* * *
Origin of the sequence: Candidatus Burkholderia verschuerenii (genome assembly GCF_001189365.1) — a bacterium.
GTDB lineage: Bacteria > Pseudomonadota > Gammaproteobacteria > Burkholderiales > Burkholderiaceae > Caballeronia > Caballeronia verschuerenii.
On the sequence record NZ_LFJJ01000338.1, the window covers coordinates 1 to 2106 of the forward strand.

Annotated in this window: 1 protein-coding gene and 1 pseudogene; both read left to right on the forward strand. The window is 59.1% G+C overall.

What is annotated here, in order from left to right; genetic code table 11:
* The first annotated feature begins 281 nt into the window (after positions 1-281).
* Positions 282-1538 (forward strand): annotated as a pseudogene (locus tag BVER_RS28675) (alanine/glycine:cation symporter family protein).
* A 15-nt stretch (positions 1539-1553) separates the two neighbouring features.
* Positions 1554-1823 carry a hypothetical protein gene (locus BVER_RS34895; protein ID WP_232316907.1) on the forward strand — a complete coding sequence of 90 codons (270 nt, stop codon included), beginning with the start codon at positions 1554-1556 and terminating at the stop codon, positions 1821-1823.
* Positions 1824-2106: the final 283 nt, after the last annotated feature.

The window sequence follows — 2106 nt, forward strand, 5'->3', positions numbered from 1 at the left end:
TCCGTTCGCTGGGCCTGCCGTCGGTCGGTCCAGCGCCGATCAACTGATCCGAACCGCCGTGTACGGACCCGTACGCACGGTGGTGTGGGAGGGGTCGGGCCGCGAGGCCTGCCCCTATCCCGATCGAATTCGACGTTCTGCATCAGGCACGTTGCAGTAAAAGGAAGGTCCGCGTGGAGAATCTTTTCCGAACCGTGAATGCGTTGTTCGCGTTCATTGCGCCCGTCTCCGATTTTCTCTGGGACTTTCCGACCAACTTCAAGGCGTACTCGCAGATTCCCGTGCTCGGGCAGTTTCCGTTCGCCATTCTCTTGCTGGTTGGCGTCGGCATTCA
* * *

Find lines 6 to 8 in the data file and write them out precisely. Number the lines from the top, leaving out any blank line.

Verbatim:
* The first annotated feature begins 281 nt into the window (after positions 1-281).
* Positions 282-1538 (forward strand): annotated as a pseudogene (locus tag BVER_RS28675) (alanine/glycine:cation symporter family protein).
* A 15-nt stretch (positions 1539-1553) separates the two neighbouring features.